Now that you know you are going after a realistic customer value proposition, and you’ve constrained the scope to the smallest reasonable unit of value, you can figure out what features you need to build, and how you can most efficiently build, deploy, measure and evolve your customer solution.
Leaning Out, Learning, and Leaning in
In product development, we usually use the term “lean” to mean “efficient and with no waste”. By happy coincidence, the verb sense of the word in English also applies. We have been discussing how to go about “lean” (efficient) product development, and the process can be thought of as happening in a three-phase Lean Innovation Cycle:
- Lean out — Form a hypothesis and define an MVB to test it
- Learn — Learn new capabilities through building the MVB, and validate (or not) your hypothesis through launching it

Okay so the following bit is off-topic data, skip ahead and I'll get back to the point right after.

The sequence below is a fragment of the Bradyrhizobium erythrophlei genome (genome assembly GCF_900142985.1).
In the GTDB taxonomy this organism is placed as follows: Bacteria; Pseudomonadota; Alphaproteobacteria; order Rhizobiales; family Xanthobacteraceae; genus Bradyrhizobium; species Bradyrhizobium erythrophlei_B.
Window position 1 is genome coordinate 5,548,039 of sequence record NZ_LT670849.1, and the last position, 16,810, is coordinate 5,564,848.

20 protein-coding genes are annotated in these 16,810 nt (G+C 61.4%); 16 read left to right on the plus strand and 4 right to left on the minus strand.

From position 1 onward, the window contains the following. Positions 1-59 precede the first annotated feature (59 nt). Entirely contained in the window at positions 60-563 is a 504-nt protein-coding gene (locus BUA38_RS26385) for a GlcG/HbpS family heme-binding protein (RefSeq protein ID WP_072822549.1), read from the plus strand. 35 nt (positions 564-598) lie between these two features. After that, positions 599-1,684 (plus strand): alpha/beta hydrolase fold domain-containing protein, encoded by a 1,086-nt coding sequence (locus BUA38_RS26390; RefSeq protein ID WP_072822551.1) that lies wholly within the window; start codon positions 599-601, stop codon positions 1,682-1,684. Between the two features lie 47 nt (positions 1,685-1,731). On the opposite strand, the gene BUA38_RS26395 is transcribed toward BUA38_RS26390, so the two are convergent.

- Lean in — Once you find something that works, invest in that direction.
If you are able to achieve strong engagement and traction, congratulations! You’ve found your first bit of product-market fit. If instead, you are not able to get traction, congratulations! You just saved yourself, your team, your company, and your investors a ton of time and trouble by doing so in the leanest and most logical way possible. Now, you can leverage what you’ve learned to do a rapid pivot to an alternate MVB.
If your organization is not used to thinking and operating in these terms, you might have some difficulty getting people out of the mindset of evaluating investments on ROI and into the Lean Product Development mindset. In this situation, frame these techniques as being about finding the best things to invest in by making smart (well-reasoned and constrained) bets, and rapidly finding the ones worth pursuing further. From a board or executive perspective, what we are really doing is learning to innovate faster while at the same time managing downside risk.
Have you successfully tested a Minimum Viable Business? Please share your success story. Or, have you witnessed an effort to build a Minimum Viable Product that really wasn’t? How did that work out?